San Fernando Valley residents can now get medications delivered to their door hours after getting a prescription.
California-based pharmacy startup NowRx announced it opened a new fulfillment center in Van Nuys to offer those in the area free, same-day delivery on prescriptions. The service uses robots and AI to fill prescriptions and commercial fulfillment space instead of retail space.
It follows a pandemic-fueled trend of home deliveries. Instacart, after struggling to turn a profit in 2019, did so for the first time during the pandemic. Amazon Pharmacy pushed into the drug-delivery space in November, two years after acquiring PillPack, and pharmacy delivery startup Medly Pharmacy raised $120 million during the pandemic, according to Pitchbook.
But the need for efficiencies in pharmacy came long before the pandemic — robotic pill-packers, home delivery, and e-prescribing have helped pharmacies keep costs down and provide faster service to more people. Most pharmacies often provide prescriptions at razor-thin margins (which is why independent pharmacies struggle and Walgreens counts on purchases of grocery items to offset the cost).
There are some benefits to this on the patient side as well. Most people live within five miles of a pharmacy, but the lack of access to public transportation or time to stand in line means some people delay getting their prescriptions, or forgo it altogether.
"A lot of people in our communities, they end up not getting their prescription in a timely manner," said NowRx CEO Cary Breese. "And that can lead to avoidable hospitalizations and other things."
The tech-enabled company can fill bottles within 30 seconds, and drivers can deliver prescriptions in a matter of two to three hours in some cities, including Los Angeles, Calabasas and Studio City.
NowRx CEO Cary Breese
But the process has some wondering if pharmacists' expertise is getting left behind — and, with it, patient safety — as they're now able to get medications with little or no interaction with medical experts.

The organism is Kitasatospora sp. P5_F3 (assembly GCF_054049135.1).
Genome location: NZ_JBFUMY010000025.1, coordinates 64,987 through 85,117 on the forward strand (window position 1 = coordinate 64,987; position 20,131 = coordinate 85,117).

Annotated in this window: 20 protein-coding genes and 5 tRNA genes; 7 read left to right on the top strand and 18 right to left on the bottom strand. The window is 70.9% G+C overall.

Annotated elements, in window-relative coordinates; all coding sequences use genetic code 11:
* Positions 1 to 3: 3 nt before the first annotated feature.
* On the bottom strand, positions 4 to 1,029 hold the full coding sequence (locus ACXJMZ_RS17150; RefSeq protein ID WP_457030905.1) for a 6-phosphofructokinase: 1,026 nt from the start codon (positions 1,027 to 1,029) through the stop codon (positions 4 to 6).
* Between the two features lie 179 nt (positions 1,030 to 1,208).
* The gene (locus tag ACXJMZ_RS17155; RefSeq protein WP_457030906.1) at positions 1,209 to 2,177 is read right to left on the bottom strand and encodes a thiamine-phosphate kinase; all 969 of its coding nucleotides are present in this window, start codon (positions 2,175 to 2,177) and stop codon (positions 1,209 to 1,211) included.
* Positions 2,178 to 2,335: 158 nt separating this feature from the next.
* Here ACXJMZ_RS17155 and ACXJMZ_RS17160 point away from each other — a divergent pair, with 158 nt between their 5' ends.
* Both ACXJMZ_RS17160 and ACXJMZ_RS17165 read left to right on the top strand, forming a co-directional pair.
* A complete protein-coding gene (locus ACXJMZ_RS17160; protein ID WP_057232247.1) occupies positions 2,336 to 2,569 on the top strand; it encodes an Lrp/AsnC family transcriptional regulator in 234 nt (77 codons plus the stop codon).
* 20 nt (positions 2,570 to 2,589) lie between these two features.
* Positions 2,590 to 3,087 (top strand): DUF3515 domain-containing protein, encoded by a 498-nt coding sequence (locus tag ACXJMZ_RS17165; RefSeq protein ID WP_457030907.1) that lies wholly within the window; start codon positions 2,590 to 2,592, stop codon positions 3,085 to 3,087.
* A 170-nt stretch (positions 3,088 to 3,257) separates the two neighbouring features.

"If pharmacy is just delivering a product, then boy, Amazon should take over," joked Steve Chen, associate dean of clinical affairs at the USC school of pharmacy.
But while some may think pharmacies are glorified fulfillment centers, the process of becoming a pharmacist is a long, arduous road that requires an undergraduate degree, and then four more years of graduate study to complete a doctorate in pharmacy.
It's not for nothing. Around 8,000 people die from medication errors every year, and caring for patients who deal with medication-related complications cost the health care system $40 billion annually, according to a February 2021 study in the academic research journal StatPearls. Many of those issues stem from bad handwriting, or unclear communication around how to take those drugs.
"Medication errors may be due to human errors, but it often results from a flawed system with inadequate backup to detect mistakes," researchers wrote.
Breese argues pharmacists at NowRx have more time to consult with patients since they aren't bogged down with the volume of fulfillment work.
"We feel like that, in the old traditional pharmacy model, that they actually are limited in how much time they can spend with patients."
NowRx allows people to contact their pharmacists through an app if they need consultation on drug doses or when to take their medication, and the company will soon be allowing in-app video calls. It's part of their larger venture into telehealth.
As startups like NowRx add digital marketplaces to their slew of services, Chen says innovation in the pharmacy industry should prioritize medication management services, such as identifying drug dosing issues or potential drug addictions.
"At the end of the day you can skip on drugs, you can try to limit the amount or the cost of drugs for the patients you're caring for," Chen said. "But if they're not getting the right medications for their disease states, and they're at risk for heart attacks, strokes, all these negative outcomes from uncontrolled chronic disease, that cost the health system a heck of a lot more money than the medications."